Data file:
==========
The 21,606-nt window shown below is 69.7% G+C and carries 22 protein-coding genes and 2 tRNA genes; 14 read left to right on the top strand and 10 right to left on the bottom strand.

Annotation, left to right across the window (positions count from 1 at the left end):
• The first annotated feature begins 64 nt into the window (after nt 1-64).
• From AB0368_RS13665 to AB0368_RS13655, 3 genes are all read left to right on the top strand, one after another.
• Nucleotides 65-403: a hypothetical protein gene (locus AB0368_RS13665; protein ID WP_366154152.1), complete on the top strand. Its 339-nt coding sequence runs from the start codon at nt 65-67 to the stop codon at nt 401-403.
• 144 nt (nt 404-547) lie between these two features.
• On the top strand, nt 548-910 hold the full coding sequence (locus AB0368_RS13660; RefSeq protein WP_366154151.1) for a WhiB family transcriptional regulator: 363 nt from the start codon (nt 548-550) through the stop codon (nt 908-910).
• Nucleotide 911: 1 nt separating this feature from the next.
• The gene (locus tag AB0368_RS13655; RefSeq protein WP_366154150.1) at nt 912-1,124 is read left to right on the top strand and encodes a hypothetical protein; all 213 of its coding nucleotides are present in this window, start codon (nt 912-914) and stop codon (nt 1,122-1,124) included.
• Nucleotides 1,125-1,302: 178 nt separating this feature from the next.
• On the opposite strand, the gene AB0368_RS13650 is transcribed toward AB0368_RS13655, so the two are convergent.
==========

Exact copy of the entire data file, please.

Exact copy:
The 21,606-nt window shown below is 69.7% G+C and carries 22 protein-coding genes and 2 tRNA genes; 14 read left to right on the top strand and 10 right to left on the bottom strand.

Annotation, left to right across the window (positions count from 1 at the left end):
• The first annotated feature begins 64 nt into the window (after nt 1-64).
• From AB0368_RS13665 to AB0368_RS13655, 3 genes are all read left to right on the top strand, one after another.
• Nucleotides 65-403: a hypothetical protein gene (locus AB0368_RS13665; protein ID WP_366154152.1), complete on the top strand. Its 339-nt coding sequence runs from the start codon at nt 65-67 to the stop codon at nt 401-403.
• 144 nt (nt 404-547) lie between these two features.
• On the top strand, nt 548-910 hold the full coding sequence (locus AB0368_RS13660; RefSeq protein WP_366154151.1) for a WhiB family transcriptional regulator: 363 nt from the start codon (nt 548-550) through the stop codon (nt 908-910).
• Nucleotide 911: 1 nt separating this feature from the next.
• The gene (locus tag AB0368_RS13655; RefSeq protein WP_366154150.1) at nt 912-1,124 is read left to right on the top strand and encodes a hypothetical protein; all 213 of its coding nucleotides are present in this window, start codon (nt 912-914) and stop codon (nt 1,122-1,124) included.
• Nucleotides 1,125-1,302: 178 nt separating this feature from the next.
• On the opposite strand, the gene AB0368_RS13650 is transcribed toward AB0368_RS13655, so the two are convergent.